Gardner, Craig (2008) Carbon nanotubes (CNT) as potentially a more effective material for photovoltaic (PV) converters. [USQ Project] (Unpublished)
The global community's desire for cheap, efficient, truly sustainable energy generation is ever present. Contemporary silicon based PV's are used extensively and have a present maximum experimental efficiency of 24%. These inorganic devices require expensive high-temperature fabrication methods and their economic considerations vary. Organic PV's have the benefit of being much cheaper and easier to fabricate and have mechanical flexibility for curved architectural applications. However, organic PV's currently have lower efficiencies than silicon PV's as well as other downside factors.
Contemporary doped silicon PV's follow pn junction theory and photocurrent generation is via the creation and
ow of minority carriers. The carbon molecule C60
buckminsterfullerene 'buckyball' was discovered in 1985 by researchers at Rice University. Buckyballs, other carbon molecule fullerenes and the related and so-named
carbon nanotubes (CNT) have diameters in the order of single-digit nanometers. They also have extremely high electronic transport, tensile strength and thermal transfer
characteristics as well as other unique qualities.
One type of organic PV being tested is a blend of electron-donor-type polymer and electron-accepting fullerene, where the interface between the two materials is dispersed
within the active layer making up the bulk heterojunction (BHJ) device. Photocurrent is generated when excitons created by light absorption, then dissociate at an interface to become majority carriers in the respective materials. This makes the organic PV a majority carrier device in contrast to the inorganic PV as a minority carrier device.
The aim of this research project was to research respective inorganic and organic PV theory and concepts and to create MATLAB R models that may be run and altered to observe the theoretical change in output and efficiency to enhance understanding.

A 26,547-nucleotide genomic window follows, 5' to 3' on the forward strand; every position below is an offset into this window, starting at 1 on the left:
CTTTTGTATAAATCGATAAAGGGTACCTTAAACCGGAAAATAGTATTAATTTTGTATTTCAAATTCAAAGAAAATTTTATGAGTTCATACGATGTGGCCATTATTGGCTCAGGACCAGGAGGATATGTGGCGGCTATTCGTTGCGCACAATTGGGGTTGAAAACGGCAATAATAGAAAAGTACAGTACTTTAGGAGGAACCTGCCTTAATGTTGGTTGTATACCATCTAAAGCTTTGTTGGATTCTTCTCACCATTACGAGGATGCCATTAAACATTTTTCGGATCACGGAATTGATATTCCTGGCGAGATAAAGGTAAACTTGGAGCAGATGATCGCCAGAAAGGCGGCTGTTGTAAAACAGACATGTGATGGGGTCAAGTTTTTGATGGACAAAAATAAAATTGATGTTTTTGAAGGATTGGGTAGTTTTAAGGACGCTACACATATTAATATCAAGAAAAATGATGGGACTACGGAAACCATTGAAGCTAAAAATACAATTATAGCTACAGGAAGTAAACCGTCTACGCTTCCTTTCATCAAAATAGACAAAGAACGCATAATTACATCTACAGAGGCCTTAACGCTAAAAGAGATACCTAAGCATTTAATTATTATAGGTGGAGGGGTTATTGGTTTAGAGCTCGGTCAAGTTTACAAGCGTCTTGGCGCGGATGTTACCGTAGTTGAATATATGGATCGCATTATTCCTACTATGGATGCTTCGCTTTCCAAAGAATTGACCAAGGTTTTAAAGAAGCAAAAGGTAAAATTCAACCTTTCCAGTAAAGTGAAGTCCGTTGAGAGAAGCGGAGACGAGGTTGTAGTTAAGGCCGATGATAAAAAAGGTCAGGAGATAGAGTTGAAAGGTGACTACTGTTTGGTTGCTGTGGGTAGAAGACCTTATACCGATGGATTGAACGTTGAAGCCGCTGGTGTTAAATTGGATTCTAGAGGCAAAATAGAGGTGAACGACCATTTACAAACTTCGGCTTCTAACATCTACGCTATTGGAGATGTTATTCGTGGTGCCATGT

An inorganic silicon PV MATLAB R model has been created and while not perfect, it appears to follow most expectations when different physical PV characteristics are
altered. This model requires further refinement and development and some insight into the limitations of and the possible future direction of this model are included in this work.
The organic PV theory and concepts and the consequent MATLAB R model are incomplete. However like the inorganic PV model, the progress to date of the organic PV model and it's possible future direction and development are also included in this work.
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|Item Type:||USQ Project|
|Item Status:||Live Archive|
|Depositing User:||epEditor USQ|
|Faculty / Department / School:||Historic - Faculty of Engineering and Surveying - Department of Electrical, Electronic and Computer Engineering|
|Date Deposited:||01 Apr 2009 05:13|
|Last Modified:||02 Jul 2013 23:16|
|Uncontrolled Keywords:||photovoltaic; carbon nanotubes|
|Fields of Research (FoR):||09 Engineering > 0906 Electrical and Electronic Engineering > 090605 Photodetectors, Optical Sensors and Solar Cells|
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